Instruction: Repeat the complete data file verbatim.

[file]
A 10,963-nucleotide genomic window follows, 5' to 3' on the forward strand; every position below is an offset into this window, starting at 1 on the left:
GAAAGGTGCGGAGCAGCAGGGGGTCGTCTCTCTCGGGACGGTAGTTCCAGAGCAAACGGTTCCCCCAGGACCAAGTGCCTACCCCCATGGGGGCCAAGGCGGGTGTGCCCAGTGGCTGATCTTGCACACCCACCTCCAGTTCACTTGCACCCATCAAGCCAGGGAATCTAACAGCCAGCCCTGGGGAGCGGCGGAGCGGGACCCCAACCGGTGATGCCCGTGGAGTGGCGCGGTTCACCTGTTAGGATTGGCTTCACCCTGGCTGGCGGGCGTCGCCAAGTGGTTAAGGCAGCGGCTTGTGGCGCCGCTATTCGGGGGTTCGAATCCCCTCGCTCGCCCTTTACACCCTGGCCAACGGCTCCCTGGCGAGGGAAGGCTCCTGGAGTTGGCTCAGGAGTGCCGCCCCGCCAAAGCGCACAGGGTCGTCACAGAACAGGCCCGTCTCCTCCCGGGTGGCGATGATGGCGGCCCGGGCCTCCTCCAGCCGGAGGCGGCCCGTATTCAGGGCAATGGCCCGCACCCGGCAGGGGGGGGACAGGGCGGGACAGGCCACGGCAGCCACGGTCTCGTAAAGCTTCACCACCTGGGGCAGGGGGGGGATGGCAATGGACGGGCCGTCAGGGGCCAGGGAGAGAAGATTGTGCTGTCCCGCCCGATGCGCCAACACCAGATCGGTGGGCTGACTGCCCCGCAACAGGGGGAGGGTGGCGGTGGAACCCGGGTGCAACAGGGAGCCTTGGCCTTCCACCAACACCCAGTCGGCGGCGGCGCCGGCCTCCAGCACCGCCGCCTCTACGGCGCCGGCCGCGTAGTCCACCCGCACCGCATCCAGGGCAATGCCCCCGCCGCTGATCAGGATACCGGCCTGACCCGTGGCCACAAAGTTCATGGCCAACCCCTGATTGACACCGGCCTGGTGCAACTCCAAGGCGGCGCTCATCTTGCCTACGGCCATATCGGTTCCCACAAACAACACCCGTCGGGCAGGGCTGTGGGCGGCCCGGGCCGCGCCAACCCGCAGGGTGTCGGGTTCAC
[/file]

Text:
A 10,963-nucleotide genomic window follows, 5' to 3' on the forward strand; every position below is an offset into this window, starting at 1 on the left:
GAAAGGTGCGGAGCAGCAGGGGGTCGTCTCTCTCGGGACGGTAGTTCCAGAGCAAACGGTTCCCCCAGGACCAAGTGCCTACCCCCATGGGGGCCAAGGCGGGTGTGCCCAGTGGCTGATCTTGCACACCCACCTCCAGTTCACTTGCACCCATCAAGCCAGGGAATCTAACAGCCAGCCCTGGGGAGCGGCGGAGCGGGACCCCAACCGGTGATGCCCGTGGAGTGGCGCGGTTCACCTGTTAGGATTGGCTTCACCCTGGCTGGCGGGCGTCGCCAAGTGGTTAAGGCAGCGGCTTGTGGCGCCGCTATTCGGGGGTTCGAATCCCCTCGCTCGCCCTTTACACCCTGGCCAACGGCTCCCTGGCGAGGGAAGGCTCCTGGAGTTGGCTCAGGAGTGCCGCCCCGCCAAAGCGCACAGGGTCGTCACAGAACAGGCCCGTCTCCTCCCGGGTGGCGATGATGGCGGCCCGGGCCTCCTCCAGCCGGAGGCGGCCCGTATTCAGGGCAATGGCCCGCACCCGGCAGGGGGGGGACAGGGCGGGACAGGCCACGGCAGCCACGGTCTCGTAAAGCTTCACCACCTGGGGCAGGGGGGGGATGGCAATGGACGGGCCGTCAGGGGCCAGGGAGAGAAGATTGTGCTGTCCCGCCCGATGCGCCAACACCAGATCGGTGGGCTGACTGCCCCGCAACAGGGGGAGGGTGGCGGTGGAACCCGGGTGCAACAGGGAGCCTTGGCCTTCCACCAACACCCAGTCGGCGGCGGCGCCGGCCTCCAGCACCGCCGCCTCTACGGCGCCGGCCGCGTAGTCCACCCGCACCGCATCCAGGGCAATGCCCCCGCCGCTGATCAGGATACCGGCCTGACCCGTGGCCACAAAGTTCATGGCCAACCCCTGATTGACACCGGCCTGGTGCAACTCCAAGGCGGCGCTCATCTTGCCTACGGCCATATCGGTTCCCACAAACAACACCCGTCGGGCAGGGCTGTGGGCGGCCCGGGCCGCGCCAACCCGCAGGGTGTCGGGTTCAC